More info on this company's products here

Thursday, July 29, 2010

Spots Remain for September Bat Workshop in AZ!

There is one spot in block 3 and block 4 has two spots available. Come and check out one of the most unique and reasonably priced photo workshops around.

Included is a copy of my manual (regularly priced at $75USD + shipping)

Monday, July 26, 2010

The arrival of a specialized high-speed flash system from a company in the UK draws near! I am anxious to find out what new heights to which my imagery might be elevated by's very unique products.

High Speed Flash, a subsidiary of First Light Lamps, is perhaps the first company to manufacture a truly accessible flash aimed squarely at the tremendous speed and power requirements of high speed photography. The demands of this kind of photography translate to higher voltages and currents that need to be dealt with to a higher safety engineering standard than normal flash units. This, combined with the very specific market for such a product, has kept a reasonable alternative to the current, rather rag-tag offerings, outside of the interest of flash manufacturers.

The two products are the Pro and the Ultra. The Pro is ideal for wildlife photographers who need the speed available at the low-power range of a conventional speedlight (around 1/30000") but with the power output that is equal or greater a conventional unit at max output. In other words, the Pro provides more light in 1/28000" than a Nikon or Canon flash can in 1/1000".

The Ultra has an extremely fast duration of 1/111111" and is intended for ballistic photography. The higher speed of this unit is also useful for the very fastest of wildlife applications including, for instance, the lateral jump of a grasshopper.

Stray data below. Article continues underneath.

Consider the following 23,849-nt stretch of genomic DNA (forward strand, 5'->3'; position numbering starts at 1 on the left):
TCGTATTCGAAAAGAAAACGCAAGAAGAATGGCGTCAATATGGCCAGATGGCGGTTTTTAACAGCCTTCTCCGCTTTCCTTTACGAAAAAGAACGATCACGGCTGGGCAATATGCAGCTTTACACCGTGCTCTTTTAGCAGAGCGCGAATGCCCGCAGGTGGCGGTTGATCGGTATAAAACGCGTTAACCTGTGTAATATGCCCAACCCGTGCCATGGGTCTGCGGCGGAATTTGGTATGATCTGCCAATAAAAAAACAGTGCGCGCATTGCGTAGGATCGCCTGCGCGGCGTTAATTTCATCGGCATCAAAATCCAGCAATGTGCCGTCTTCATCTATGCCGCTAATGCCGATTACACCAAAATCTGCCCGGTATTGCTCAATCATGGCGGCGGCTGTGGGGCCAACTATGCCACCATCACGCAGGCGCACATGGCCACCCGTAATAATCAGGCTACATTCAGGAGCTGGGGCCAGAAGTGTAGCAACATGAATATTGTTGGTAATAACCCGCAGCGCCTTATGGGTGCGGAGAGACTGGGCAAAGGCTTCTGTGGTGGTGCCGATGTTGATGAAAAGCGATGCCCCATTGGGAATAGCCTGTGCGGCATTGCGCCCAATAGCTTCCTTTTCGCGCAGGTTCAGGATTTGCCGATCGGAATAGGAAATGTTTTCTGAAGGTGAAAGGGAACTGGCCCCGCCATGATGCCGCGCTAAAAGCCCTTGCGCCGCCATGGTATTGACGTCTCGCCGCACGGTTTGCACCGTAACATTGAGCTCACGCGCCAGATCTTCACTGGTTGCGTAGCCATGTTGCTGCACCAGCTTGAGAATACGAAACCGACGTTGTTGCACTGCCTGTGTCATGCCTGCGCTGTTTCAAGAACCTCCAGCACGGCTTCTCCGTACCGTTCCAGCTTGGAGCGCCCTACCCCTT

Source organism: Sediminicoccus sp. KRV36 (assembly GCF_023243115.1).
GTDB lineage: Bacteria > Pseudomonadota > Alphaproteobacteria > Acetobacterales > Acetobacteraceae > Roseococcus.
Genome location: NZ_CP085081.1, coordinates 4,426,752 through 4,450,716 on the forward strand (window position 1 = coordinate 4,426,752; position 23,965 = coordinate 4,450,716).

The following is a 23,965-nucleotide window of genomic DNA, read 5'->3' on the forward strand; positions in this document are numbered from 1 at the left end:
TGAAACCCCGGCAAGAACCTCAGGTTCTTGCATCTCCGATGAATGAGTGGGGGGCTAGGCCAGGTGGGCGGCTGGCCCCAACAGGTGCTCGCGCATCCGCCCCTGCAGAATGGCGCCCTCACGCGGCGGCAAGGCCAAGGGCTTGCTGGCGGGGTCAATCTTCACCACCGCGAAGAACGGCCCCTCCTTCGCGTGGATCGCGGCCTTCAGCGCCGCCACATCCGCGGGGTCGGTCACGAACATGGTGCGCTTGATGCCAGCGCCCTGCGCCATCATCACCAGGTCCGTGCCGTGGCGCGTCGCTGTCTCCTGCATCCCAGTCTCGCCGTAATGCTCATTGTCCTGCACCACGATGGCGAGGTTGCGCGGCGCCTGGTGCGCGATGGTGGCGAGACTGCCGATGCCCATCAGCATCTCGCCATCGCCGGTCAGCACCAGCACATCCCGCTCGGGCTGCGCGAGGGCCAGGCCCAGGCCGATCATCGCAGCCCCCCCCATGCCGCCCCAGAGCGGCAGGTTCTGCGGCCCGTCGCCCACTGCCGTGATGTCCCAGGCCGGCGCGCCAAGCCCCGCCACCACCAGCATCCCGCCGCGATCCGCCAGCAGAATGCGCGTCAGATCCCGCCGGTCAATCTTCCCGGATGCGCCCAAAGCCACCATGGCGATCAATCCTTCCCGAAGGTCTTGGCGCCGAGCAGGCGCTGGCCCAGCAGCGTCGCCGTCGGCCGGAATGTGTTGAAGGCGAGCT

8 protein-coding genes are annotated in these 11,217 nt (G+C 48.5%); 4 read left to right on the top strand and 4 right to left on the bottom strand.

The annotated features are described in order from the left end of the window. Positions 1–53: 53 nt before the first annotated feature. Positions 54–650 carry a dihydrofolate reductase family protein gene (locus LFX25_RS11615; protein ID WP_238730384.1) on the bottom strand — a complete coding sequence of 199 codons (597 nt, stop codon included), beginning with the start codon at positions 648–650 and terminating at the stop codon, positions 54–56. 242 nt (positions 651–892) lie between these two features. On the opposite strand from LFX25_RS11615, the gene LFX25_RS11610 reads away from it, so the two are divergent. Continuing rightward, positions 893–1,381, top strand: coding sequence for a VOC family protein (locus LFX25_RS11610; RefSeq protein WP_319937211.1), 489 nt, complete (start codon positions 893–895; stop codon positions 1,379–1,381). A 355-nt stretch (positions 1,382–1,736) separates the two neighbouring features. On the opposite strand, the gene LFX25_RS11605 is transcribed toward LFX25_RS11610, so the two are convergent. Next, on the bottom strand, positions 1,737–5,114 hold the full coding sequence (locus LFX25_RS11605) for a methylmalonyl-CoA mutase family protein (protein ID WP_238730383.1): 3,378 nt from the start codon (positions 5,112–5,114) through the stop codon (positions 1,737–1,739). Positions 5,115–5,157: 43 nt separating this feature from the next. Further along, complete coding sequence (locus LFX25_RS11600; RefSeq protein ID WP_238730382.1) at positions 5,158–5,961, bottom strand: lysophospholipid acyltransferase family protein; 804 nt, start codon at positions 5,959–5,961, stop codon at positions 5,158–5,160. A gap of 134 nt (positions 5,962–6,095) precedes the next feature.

Once my unit arrives I will be posting my experiences and hopefully some supporting imagery! Exciting times for high speed photographers!

Friday, July 23, 2010

High Speed Feature goes Viral

What started out as a feature in a UK newspaper has gone viral and is now present what appears to be dozens of newspapers around the world, both in print and online. Here are some examples including MSNBC. Other countries where variations on the feature appear include Germany, Switzerland and Brazil.

Monday, July 12, 2010

6th Place and $11000 in ICF Pro Tour!

38: Days in Texas
4 to 5: rattlesnakes encountered per day
1: number of geckos gone missing in trailer
1: number of pubic haires found inside fridge door of trailer
2: black widow spiders living in terrariums on my kitchen table
27: average daily temp during the month of April
9: length in miles of drive to get out of ranch
30000: acres of land on ranch
5: days of straight rain leading to complete vehicular immobility
1: number of deer mice greeting me next to my pillow in the middle of the night
7: number of $500 images in top 100 of contest
50: percentage of $11000 winning that goes to the land owner

So, the results have been published. I was one spot away from where I thought I might be satisfied (top 5). Here are some selected images, now free of the publication ban: